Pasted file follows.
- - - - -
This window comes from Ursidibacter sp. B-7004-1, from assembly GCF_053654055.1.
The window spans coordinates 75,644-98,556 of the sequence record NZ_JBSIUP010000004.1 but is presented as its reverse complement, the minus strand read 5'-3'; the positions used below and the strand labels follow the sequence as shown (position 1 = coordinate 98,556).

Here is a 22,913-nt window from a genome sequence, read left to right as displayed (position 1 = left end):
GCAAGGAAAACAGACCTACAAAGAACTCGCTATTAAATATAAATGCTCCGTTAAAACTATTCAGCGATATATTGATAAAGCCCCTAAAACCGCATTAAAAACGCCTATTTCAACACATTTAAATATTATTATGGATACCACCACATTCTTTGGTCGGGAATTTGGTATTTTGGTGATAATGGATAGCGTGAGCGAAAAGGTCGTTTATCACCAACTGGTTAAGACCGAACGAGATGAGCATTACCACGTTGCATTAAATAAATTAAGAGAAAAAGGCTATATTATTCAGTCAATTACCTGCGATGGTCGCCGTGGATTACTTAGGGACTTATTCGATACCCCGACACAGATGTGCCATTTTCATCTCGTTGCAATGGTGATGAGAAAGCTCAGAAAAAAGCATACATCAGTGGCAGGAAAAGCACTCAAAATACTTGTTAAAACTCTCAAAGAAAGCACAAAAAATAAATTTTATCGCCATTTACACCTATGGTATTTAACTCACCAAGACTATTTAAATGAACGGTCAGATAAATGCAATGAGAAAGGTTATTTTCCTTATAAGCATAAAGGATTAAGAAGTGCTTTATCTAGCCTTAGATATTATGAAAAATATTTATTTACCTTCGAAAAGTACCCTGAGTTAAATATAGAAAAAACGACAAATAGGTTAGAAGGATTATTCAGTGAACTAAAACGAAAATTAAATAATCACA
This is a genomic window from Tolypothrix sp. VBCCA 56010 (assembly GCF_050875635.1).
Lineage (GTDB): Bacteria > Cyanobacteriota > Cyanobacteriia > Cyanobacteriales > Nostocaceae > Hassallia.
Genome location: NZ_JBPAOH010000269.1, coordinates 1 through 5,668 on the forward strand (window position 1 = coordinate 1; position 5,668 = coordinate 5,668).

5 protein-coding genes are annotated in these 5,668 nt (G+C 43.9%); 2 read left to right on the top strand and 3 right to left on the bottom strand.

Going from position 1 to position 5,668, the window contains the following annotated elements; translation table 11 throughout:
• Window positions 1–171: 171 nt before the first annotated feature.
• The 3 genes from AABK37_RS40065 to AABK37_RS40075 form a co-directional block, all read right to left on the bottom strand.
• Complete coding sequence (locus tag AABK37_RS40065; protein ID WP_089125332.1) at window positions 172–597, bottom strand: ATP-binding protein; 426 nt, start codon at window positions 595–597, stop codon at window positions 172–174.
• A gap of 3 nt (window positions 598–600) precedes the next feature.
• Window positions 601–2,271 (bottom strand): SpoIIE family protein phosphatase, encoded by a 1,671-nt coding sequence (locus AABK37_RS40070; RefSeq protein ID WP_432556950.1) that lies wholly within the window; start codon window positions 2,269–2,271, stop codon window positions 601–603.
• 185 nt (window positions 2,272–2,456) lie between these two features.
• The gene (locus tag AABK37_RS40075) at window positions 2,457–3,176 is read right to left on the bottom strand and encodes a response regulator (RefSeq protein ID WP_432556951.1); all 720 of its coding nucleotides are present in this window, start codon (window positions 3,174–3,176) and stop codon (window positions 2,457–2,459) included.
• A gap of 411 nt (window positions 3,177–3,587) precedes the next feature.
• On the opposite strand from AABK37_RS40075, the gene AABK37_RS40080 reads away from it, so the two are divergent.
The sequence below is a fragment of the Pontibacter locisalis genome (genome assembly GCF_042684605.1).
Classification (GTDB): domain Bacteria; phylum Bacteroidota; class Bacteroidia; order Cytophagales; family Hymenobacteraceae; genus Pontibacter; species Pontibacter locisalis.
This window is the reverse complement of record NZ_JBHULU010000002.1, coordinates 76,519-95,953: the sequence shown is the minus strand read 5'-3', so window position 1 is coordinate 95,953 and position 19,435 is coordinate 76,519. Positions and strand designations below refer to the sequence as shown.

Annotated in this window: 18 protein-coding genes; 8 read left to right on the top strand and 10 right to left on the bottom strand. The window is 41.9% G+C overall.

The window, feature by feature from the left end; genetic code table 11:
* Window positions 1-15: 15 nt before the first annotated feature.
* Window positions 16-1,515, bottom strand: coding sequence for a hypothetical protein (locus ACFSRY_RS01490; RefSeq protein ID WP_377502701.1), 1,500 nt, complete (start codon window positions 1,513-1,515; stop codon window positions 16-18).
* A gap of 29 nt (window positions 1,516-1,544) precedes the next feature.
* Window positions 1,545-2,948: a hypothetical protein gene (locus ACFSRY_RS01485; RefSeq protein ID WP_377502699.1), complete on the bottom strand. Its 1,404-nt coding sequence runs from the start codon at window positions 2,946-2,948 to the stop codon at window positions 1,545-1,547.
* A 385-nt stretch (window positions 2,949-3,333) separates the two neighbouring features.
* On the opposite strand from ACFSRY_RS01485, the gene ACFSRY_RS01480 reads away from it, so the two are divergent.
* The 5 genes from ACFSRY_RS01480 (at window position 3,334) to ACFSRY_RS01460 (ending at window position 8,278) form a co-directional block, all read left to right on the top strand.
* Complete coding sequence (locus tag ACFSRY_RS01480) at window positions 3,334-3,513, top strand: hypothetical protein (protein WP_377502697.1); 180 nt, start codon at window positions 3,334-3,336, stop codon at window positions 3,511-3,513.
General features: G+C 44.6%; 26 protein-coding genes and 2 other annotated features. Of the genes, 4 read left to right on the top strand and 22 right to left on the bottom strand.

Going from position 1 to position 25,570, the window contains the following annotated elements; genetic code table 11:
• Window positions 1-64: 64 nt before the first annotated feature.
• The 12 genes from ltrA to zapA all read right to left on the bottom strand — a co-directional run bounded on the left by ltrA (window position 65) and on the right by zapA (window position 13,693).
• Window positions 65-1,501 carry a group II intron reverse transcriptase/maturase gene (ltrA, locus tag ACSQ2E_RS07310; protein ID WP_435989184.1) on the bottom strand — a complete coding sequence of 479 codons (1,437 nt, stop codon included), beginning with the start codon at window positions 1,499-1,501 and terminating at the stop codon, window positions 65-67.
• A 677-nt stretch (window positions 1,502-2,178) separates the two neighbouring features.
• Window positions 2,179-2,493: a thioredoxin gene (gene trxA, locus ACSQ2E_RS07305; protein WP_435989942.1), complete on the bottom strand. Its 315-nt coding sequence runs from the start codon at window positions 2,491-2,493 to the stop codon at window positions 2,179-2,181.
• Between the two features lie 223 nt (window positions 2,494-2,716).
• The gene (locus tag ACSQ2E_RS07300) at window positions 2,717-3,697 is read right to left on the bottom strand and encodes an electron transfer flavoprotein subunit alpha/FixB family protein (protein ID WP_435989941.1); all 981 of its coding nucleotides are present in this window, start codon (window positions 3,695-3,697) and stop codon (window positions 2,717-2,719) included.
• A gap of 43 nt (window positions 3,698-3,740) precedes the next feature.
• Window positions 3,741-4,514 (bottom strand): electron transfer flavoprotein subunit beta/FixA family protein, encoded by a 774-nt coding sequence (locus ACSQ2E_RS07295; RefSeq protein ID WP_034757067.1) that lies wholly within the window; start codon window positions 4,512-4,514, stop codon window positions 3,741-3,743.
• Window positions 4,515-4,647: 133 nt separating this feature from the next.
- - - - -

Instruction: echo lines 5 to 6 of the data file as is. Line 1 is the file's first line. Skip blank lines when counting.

This is a genomic window from Tolypothrix sp. VBCCA 56010 (assembly GCF_050875635.1).
Lineage (GTDB): Bacteria > Cyanobacteriota > Cyanobacteriia > Cyanobacteriales > Nostocaceae > Hassallia.